PREP FOOTBALL NOTEBOOK: HIGH POINT – The plays came at markedly different points in the game, and certainly weren’t identical. Still, last Friday’s Southwest Guilford-T. Wingate Andrews contest provided serious flashbacks to Oct. 29, 2007, for anyone who was in the stands at both games. Two years ago at Southwest, the Cowboys were 7 seconds away from ending a long skid to the Red Raiders. It was fourth down. The end zone was 57 yards away. Andrews was out of timeouts. Raider quarterback Jordan Reid took the snap and raced toward the right sideline with two linemen chasing him. Just before he got hit, Reid launched a high pass toward the left sideline, where Tony Washington hauled it in for a remarkable grab, then made a 30-yard dash to the end zone for an 18-14 victory. Fast-forward two years, and penalties have completely stalled an Andrews drive midway through the second quarter. It’s third-and-32 from the 44-yard line, and Southwest owns a 7-0 lead and appears determined to end that long losing streak. QB Marquez Swinton takes the snap. And rolls right while being chased. He heaves the ball just before being hit – not quite as far, not quite as high, but just as desperately as Reid. A Southwest defender steps up for what appears to be an easy interception, but somehow the ball gets just beyond him and into the arms of leaping Quan Stevenson. Just 20 yards from the end zone, Stevenson turns – but is nicked just enough by a defender to go down at the 18. “He almost got by the last guy, too,” said Andrews coach Rodney McKoy. “It did bring back flashbacks, quite naturally. We were blessed to get it.” Three plays after the miracle catch, the Raiders were in the end zone for a 7-7 tie. The stunning turn of events later would prove to be a dagger for the Cowboys in a 22-20 defeat. “That was a game-changer, because if we go in 7-0 (to halftime), we beat them,” said Southwest coach Scott Schwarzer, like McKoy a rookie leading his team on the sidelines two years ago for the first amazing completion. “That’s a Division I football player making a Division I play. That’s just a tough play, the difference in the ball game.” Offered McKoy: “That’s one of them plays you aren’t supposed to get, but you get it. It’s not like you coached it up. The kids did something really good.”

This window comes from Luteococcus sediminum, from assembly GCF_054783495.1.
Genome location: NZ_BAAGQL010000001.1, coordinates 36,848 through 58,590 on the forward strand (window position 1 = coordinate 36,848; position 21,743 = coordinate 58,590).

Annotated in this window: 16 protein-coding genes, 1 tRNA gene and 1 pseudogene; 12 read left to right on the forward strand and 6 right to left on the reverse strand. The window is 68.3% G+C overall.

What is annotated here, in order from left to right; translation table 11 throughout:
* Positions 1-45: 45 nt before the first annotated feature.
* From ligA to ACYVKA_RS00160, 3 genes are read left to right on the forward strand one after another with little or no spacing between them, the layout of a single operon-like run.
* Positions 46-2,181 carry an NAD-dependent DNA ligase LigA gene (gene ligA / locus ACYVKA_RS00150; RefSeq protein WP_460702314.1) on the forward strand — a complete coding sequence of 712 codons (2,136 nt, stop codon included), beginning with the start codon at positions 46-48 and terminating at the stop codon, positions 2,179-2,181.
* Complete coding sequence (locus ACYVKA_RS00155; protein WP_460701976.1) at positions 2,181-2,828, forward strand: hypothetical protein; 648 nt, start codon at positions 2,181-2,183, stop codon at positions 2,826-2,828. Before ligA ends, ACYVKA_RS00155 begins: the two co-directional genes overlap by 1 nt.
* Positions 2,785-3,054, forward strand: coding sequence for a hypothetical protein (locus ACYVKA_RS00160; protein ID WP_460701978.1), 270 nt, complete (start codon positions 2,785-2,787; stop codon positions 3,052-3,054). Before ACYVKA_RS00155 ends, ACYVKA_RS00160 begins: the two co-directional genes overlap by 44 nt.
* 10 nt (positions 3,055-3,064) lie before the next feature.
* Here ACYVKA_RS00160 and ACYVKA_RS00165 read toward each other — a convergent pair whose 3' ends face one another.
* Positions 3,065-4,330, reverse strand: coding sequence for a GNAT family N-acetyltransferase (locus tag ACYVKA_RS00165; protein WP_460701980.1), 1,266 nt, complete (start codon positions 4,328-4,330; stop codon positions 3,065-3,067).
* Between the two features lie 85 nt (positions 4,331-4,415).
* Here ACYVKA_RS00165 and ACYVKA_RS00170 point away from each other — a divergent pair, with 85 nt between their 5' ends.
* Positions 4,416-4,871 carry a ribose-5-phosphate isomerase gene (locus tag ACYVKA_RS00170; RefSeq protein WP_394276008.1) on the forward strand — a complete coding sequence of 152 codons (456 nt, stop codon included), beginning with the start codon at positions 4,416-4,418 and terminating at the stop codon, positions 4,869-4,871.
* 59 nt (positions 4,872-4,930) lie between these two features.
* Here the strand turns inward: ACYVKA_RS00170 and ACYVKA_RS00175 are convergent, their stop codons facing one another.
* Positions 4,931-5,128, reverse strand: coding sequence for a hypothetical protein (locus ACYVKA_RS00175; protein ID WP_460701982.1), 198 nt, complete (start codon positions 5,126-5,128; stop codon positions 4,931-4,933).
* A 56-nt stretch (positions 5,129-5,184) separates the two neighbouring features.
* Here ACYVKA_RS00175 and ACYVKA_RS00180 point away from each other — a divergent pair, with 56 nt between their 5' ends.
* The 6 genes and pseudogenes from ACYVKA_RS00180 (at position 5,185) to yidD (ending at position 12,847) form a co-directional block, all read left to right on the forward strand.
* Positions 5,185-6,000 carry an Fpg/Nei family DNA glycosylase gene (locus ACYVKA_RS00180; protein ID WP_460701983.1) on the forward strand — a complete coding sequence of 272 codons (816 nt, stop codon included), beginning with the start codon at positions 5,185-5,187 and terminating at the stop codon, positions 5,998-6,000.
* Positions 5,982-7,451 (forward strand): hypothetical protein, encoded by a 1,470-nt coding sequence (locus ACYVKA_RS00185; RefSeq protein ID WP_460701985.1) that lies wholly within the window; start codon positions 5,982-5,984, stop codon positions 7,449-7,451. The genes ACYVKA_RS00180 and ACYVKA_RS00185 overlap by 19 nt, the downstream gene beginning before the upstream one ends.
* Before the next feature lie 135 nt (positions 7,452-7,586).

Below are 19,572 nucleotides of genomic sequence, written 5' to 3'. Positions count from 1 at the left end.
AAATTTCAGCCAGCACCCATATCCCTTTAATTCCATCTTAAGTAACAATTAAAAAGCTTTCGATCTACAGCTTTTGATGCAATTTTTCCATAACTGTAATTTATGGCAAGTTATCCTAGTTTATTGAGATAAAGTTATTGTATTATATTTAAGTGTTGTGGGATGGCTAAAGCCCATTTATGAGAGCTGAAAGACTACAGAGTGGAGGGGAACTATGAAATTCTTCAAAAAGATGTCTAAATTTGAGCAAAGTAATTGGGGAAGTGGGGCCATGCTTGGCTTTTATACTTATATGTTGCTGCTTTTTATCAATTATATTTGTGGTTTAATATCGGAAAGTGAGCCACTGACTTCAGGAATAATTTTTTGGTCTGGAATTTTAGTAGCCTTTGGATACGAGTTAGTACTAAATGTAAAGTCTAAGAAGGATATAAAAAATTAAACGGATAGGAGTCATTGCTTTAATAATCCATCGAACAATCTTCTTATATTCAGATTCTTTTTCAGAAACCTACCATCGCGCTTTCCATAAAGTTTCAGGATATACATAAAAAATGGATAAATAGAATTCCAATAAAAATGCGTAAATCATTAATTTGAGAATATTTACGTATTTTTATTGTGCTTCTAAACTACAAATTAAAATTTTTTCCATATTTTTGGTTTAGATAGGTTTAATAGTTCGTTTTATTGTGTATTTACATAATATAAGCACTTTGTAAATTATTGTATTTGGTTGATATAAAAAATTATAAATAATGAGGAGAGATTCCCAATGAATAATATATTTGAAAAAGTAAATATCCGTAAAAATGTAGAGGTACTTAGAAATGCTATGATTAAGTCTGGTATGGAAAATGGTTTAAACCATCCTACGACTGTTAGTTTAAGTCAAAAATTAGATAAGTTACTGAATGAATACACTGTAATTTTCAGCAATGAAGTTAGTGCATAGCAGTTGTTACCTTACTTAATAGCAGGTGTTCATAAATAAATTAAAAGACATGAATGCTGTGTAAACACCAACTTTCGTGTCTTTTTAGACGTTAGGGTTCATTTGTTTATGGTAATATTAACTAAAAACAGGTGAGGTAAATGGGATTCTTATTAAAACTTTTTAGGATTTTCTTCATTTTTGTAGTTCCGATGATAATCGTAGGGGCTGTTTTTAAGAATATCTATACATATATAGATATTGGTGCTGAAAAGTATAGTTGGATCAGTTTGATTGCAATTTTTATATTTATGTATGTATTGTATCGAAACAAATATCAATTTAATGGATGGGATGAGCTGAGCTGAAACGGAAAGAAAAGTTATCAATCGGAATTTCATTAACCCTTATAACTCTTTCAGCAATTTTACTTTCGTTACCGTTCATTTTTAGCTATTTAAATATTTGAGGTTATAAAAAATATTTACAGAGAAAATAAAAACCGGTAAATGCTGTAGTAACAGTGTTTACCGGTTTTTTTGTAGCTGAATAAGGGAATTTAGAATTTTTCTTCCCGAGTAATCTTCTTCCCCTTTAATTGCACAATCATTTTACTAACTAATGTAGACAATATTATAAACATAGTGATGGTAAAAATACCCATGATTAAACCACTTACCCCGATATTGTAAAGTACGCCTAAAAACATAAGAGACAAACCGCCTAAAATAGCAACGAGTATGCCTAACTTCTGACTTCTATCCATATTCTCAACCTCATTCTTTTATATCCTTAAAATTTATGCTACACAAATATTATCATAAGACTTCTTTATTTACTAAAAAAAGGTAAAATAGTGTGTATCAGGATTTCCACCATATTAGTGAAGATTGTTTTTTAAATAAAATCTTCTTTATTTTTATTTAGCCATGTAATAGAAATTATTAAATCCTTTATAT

ABOUT THAT PLAYER...